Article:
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[391] in front of Fredericksburg in which Lee had placed him, and was keeping Sedgwick from making an advance, when a member of Lee's staff brought him an order, which he had misunderstood, directing Early to abandon his position and march toward Chancellorsville. This withdrawal of Early from the right which he was holding with his division, all along Jackson's old position down to Hamilton's crossing, uncovered Barksdale's right on Marye heights back of Fredericksburg, and opened the way for Sedgwick to march against him in safety. The order to Early was countermanded, and on the morning of Monday, the 3d, he marched back to his former position only to see Sedgwick move 20,000 men against Barksdale's flank of 1,000 soldiers with artillery. Sedgwick won the much fought for and much coveted position, but with .great loss, as Barksdale clung to it till overwhelmed by numbers. This capture enabled Sedgwick to move his corps, of 30,000 men, past Early's left on to the plateau west of Fredericksburg, and to the possession of the river and plank roads leading toward Chancellorsville, thus giving him opportunity to fall on Lee's rear while Hooker was contending with his front.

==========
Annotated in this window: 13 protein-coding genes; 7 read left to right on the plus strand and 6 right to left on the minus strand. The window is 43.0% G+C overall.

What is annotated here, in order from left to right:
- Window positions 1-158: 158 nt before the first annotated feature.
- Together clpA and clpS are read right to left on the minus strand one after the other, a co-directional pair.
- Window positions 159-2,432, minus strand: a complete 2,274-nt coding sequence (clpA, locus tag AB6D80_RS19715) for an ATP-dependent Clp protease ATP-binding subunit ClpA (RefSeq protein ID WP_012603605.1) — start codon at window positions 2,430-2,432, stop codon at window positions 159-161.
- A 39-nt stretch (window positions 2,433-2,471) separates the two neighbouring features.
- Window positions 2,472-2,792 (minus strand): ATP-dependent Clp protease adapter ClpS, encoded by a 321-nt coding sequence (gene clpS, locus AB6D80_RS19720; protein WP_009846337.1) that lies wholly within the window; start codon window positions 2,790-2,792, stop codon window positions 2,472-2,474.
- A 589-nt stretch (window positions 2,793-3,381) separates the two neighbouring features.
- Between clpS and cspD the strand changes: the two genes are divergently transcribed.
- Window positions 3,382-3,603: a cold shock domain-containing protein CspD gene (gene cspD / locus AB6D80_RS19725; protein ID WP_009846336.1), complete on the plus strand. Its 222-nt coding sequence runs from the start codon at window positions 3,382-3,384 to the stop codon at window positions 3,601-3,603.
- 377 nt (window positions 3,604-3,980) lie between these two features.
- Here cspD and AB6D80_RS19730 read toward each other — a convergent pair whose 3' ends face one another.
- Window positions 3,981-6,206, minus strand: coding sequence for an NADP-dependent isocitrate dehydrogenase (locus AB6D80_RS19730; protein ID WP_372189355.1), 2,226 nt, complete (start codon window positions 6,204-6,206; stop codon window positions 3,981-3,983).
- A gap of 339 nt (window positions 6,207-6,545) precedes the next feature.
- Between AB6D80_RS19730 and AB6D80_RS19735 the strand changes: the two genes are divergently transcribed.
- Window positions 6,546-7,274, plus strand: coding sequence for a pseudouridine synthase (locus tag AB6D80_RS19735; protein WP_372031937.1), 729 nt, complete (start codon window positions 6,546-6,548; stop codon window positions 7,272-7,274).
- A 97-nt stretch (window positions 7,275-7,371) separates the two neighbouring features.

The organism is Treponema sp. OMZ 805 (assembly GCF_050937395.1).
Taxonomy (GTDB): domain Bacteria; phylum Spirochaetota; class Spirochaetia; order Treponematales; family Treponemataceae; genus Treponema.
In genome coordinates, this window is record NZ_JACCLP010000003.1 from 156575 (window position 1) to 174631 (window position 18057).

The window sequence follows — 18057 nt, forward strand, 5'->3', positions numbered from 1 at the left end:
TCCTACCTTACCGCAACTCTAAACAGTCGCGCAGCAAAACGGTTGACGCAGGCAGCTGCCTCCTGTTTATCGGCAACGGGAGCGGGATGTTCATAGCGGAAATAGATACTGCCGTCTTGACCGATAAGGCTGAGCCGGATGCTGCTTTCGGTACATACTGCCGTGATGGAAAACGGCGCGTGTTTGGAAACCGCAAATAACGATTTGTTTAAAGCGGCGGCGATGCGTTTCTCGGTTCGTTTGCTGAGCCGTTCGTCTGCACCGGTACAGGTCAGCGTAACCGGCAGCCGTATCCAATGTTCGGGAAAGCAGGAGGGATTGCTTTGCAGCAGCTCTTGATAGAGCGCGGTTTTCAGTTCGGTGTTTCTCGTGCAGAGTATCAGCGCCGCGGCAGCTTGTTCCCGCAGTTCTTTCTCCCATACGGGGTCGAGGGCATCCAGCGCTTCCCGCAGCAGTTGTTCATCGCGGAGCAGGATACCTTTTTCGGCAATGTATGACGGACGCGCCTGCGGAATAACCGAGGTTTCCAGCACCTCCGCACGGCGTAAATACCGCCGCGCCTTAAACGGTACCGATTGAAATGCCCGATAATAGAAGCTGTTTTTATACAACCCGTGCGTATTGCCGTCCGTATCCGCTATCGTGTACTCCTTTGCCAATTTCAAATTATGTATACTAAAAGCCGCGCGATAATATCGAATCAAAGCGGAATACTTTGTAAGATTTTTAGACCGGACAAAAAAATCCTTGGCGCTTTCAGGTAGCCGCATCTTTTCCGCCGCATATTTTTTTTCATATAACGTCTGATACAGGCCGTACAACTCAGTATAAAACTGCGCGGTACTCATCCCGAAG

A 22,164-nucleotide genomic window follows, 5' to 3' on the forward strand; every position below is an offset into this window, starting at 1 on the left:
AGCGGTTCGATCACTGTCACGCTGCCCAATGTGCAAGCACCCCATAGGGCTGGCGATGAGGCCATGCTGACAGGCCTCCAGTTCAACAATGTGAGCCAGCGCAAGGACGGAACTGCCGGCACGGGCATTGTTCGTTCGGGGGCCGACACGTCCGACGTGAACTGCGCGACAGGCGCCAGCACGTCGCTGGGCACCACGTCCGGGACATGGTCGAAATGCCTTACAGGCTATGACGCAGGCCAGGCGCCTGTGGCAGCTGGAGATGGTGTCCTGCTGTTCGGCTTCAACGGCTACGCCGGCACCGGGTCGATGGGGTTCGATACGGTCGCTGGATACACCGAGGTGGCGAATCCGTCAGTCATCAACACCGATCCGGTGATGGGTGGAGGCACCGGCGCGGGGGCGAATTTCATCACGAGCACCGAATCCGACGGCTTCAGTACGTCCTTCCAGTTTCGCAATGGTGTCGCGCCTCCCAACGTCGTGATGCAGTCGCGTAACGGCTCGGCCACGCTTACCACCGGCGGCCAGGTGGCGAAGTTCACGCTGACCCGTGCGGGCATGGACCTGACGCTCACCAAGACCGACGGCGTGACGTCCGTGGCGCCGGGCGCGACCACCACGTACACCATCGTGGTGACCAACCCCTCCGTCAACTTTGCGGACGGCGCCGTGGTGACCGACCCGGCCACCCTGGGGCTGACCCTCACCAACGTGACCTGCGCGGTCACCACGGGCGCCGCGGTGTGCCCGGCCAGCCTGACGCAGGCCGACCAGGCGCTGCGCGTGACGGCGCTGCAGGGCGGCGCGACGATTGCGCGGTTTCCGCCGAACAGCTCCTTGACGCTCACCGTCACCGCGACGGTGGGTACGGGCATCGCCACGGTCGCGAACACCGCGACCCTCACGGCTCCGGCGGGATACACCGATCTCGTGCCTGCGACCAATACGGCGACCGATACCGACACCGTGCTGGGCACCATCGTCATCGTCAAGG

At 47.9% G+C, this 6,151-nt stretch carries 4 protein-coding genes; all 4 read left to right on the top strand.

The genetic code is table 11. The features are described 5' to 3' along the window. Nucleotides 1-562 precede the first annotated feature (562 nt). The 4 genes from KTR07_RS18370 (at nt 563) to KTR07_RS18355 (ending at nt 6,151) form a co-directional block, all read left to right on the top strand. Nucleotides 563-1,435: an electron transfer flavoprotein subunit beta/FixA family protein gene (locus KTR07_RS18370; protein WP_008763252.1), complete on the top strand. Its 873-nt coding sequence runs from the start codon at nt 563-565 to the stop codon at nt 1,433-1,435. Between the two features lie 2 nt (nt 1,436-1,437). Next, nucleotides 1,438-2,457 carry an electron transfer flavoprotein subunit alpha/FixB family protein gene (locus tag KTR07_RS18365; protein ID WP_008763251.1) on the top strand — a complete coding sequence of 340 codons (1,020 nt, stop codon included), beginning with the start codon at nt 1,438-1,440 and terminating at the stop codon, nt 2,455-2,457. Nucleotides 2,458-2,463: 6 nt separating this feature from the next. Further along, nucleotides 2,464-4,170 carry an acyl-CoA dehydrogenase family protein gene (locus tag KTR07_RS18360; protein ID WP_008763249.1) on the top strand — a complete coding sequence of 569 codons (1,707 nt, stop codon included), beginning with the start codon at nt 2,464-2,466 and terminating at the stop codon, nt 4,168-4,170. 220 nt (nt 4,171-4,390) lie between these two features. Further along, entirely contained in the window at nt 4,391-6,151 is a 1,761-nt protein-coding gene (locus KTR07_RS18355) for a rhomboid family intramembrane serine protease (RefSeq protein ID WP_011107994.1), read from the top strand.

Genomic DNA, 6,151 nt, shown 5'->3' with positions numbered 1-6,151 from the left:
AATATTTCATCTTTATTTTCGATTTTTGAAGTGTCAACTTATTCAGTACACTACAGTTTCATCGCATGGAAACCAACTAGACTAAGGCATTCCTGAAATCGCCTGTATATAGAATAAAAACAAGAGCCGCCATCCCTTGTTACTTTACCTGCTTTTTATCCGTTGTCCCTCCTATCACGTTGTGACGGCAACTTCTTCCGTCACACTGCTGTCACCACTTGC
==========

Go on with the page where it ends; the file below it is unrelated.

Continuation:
Wilcox, of Anderson's division, who had been left in observation near Banks' ford, promptly threw his brigade across the plank road, at Salem church, in a strong position, and informed Lee of the situation. He immediately dispatched McLaws with four brigades down the old turnpike and the plank road to reinforce Wilcox, thus meeting the emergency and providing, for a second time, against a rear attack by Sedgwick. McLaws marched rapidly to Salem church and at once joined Wilcox in an issue with Sedgwick, forcing him back a mile toward Fredericksburg, beyond the ravine of Colin run, just as the day closed. Summing up the events of the 3d of May, Lee sent a message to President Davis, saying: ‘We have again to thank God for a great victory.’

On Monday, May 4th, leaving Trimble's (Colston's) and D. H. Hill's (Rodes') divisions in front of the formidable works at Chancellorsville, behind which Hooker had sought safety, Lee in person led Anderson's brigades to Salem church, where by midday he placed a formidable line of battle in position, with numerous batteries, covering the front of Sedgwick's lines, which extended across the bend of the Rappahannock, from

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